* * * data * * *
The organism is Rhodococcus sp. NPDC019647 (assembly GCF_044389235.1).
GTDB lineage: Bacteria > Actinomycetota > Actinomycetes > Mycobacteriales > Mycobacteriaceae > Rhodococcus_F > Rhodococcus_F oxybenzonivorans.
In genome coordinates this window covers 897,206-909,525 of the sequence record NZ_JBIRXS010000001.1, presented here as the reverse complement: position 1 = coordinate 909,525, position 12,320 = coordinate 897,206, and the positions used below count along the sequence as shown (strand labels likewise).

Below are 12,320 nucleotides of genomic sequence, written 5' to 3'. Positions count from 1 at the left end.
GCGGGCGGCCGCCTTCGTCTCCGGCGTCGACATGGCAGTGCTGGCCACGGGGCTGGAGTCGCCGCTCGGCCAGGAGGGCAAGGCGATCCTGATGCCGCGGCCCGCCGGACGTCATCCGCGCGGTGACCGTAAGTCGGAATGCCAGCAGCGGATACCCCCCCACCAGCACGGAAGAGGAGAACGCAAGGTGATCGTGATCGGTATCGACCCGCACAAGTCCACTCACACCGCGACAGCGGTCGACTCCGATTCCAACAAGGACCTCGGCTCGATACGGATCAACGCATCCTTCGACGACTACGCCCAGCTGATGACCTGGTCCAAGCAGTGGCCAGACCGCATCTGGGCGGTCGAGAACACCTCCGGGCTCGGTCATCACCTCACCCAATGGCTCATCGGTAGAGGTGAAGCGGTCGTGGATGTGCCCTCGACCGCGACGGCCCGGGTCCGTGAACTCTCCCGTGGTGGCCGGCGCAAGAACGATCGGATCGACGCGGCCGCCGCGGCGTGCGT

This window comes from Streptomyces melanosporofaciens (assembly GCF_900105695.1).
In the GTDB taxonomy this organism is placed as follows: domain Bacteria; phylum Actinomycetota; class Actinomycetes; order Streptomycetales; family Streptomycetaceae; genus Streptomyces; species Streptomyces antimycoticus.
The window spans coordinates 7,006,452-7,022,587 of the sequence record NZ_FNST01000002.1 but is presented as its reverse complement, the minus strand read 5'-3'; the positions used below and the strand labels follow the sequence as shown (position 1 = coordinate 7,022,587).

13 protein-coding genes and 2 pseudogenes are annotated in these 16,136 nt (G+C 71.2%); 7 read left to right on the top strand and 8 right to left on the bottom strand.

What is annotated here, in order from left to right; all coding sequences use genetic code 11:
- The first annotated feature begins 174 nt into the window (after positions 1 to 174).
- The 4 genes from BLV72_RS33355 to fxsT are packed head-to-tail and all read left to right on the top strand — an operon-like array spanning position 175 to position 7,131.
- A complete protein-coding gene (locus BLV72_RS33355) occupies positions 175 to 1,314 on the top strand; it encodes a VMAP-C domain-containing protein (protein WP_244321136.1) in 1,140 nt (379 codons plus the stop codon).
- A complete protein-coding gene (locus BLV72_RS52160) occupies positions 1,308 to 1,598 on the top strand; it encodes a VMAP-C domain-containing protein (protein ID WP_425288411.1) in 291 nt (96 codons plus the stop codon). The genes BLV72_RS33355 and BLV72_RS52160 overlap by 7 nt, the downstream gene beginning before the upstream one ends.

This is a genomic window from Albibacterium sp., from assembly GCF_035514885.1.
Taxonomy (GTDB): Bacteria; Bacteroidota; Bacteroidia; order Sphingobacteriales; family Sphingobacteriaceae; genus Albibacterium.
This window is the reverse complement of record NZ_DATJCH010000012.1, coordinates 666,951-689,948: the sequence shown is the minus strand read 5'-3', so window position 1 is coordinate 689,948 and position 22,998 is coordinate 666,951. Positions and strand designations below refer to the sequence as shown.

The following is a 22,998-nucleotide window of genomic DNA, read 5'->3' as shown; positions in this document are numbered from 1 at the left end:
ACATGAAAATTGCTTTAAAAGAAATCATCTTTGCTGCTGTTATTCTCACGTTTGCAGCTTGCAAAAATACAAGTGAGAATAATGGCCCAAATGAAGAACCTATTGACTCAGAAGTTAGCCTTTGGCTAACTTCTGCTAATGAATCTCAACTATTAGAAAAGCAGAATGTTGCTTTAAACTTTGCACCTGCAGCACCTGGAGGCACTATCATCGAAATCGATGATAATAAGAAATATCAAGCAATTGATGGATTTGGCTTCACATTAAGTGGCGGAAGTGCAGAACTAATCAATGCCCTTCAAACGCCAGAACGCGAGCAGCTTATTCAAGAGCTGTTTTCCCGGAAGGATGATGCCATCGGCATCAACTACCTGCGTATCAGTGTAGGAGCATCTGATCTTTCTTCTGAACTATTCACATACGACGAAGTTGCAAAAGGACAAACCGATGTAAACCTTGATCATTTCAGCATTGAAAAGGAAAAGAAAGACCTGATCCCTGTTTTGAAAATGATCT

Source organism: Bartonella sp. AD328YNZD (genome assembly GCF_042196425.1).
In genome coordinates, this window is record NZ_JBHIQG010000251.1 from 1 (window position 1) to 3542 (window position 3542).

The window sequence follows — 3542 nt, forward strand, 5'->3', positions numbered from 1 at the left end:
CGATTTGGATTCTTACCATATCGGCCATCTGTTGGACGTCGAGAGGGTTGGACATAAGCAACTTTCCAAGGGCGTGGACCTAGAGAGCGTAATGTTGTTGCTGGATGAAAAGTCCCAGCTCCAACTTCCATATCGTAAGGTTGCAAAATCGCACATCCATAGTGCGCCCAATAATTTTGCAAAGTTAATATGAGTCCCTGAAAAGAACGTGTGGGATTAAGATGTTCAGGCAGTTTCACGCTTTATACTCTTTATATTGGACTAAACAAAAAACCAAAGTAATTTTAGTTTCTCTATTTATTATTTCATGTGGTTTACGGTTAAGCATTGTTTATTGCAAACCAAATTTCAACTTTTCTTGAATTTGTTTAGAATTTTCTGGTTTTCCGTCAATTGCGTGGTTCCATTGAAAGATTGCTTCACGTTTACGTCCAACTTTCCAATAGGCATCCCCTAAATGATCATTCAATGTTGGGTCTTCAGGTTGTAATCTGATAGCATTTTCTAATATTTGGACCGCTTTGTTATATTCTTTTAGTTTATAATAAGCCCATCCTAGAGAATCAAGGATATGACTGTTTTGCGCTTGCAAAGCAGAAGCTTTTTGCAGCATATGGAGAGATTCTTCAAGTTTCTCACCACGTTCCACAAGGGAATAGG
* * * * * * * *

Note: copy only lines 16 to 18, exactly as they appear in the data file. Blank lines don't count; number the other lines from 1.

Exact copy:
Taxonomy (GTDB): Bacteria; Bacteroidota; Bacteroidia; order Sphingobacteriales; family Sphingobacteriaceae; genus Albibacterium.
This window is the reverse complement of record NZ_DATJCH010000012.1, coordinates 666,951-689,948: the sequence shown is the minus strand read 5'-3', so window position 1 is coordinate 689,948 and position 22,998 is coordinate 666,951. Positions and strand designations below refer to the sequence as shown.

The following is a 22,998-nucleotide window of genomic DNA, read 5'->3' as shown; positions in this document are numbered from 1 at the left end: